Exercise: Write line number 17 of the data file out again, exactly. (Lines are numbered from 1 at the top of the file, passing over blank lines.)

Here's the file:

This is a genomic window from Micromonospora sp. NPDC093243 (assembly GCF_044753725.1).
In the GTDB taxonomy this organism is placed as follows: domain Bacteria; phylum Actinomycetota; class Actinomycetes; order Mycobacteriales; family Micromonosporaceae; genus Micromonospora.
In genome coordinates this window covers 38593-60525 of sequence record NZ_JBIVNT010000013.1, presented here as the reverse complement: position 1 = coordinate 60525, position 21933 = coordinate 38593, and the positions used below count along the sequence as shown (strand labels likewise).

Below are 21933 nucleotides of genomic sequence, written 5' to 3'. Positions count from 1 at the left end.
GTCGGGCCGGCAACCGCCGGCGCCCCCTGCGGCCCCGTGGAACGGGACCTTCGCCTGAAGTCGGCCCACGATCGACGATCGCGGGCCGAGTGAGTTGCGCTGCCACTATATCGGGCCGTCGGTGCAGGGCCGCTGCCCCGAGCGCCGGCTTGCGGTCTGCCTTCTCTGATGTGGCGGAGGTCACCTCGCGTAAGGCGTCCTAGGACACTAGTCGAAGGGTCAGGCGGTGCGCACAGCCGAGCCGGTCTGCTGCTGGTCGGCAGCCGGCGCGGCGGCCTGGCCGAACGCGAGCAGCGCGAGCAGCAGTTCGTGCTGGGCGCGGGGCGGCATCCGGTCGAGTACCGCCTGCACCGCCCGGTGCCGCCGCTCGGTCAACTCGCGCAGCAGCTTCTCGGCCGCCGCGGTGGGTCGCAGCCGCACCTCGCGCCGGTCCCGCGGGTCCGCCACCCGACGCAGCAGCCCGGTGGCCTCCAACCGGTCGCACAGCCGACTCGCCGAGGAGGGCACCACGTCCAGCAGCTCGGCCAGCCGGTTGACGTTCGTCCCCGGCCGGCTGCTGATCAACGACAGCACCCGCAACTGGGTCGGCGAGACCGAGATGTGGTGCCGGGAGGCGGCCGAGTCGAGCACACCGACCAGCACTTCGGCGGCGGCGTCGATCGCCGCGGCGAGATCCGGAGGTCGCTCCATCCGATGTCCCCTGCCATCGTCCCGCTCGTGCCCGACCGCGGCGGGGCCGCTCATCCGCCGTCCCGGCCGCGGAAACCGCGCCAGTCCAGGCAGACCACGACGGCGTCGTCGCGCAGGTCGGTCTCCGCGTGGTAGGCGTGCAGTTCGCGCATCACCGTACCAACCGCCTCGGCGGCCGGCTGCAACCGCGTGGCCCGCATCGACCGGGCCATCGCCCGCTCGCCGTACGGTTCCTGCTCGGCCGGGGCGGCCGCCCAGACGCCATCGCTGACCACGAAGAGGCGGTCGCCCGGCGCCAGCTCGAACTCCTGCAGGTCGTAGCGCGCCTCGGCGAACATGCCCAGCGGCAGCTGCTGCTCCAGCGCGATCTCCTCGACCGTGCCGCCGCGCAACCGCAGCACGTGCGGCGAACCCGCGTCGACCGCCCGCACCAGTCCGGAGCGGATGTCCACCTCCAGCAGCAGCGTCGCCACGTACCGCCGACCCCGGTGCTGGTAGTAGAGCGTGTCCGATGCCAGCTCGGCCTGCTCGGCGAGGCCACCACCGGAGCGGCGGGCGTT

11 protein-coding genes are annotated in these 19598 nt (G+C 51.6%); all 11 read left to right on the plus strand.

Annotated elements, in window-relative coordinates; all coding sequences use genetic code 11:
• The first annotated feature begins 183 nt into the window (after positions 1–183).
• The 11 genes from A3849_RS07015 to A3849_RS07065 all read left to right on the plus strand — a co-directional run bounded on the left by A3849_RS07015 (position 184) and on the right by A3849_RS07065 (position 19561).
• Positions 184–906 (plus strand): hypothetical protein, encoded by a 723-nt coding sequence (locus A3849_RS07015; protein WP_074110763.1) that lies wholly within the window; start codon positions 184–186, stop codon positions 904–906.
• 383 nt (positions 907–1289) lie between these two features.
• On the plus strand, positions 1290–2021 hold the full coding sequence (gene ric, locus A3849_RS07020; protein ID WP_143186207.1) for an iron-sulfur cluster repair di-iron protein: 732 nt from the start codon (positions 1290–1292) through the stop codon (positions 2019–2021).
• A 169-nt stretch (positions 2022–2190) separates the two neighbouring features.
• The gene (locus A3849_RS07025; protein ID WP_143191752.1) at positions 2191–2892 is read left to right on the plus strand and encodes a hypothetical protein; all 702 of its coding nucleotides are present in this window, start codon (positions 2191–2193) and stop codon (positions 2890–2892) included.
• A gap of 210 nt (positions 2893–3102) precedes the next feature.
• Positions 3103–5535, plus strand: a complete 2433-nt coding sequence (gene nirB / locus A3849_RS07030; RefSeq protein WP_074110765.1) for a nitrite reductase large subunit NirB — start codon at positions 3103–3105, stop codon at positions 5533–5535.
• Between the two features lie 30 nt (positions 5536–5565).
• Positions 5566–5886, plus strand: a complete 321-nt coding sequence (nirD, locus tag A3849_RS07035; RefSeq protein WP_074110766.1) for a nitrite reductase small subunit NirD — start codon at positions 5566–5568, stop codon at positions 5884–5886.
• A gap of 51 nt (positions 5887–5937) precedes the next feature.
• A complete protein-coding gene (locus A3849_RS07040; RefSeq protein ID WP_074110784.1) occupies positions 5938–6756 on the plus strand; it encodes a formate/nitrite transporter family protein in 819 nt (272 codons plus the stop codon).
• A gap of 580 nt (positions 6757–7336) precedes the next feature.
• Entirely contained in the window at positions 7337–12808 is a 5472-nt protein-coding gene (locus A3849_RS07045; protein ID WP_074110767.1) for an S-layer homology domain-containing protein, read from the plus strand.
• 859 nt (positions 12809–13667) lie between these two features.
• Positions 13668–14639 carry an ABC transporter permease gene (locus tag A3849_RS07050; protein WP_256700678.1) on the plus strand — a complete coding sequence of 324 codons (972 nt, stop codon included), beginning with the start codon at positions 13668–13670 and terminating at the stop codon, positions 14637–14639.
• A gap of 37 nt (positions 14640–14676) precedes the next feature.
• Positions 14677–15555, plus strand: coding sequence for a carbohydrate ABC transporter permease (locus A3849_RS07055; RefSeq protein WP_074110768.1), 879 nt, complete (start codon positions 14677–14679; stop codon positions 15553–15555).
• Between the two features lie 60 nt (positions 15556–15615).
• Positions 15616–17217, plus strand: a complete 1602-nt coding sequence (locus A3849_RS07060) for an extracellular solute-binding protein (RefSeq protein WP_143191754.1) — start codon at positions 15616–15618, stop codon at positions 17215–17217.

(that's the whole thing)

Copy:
• Between the two features lie 30 nt (positions 5536–5565).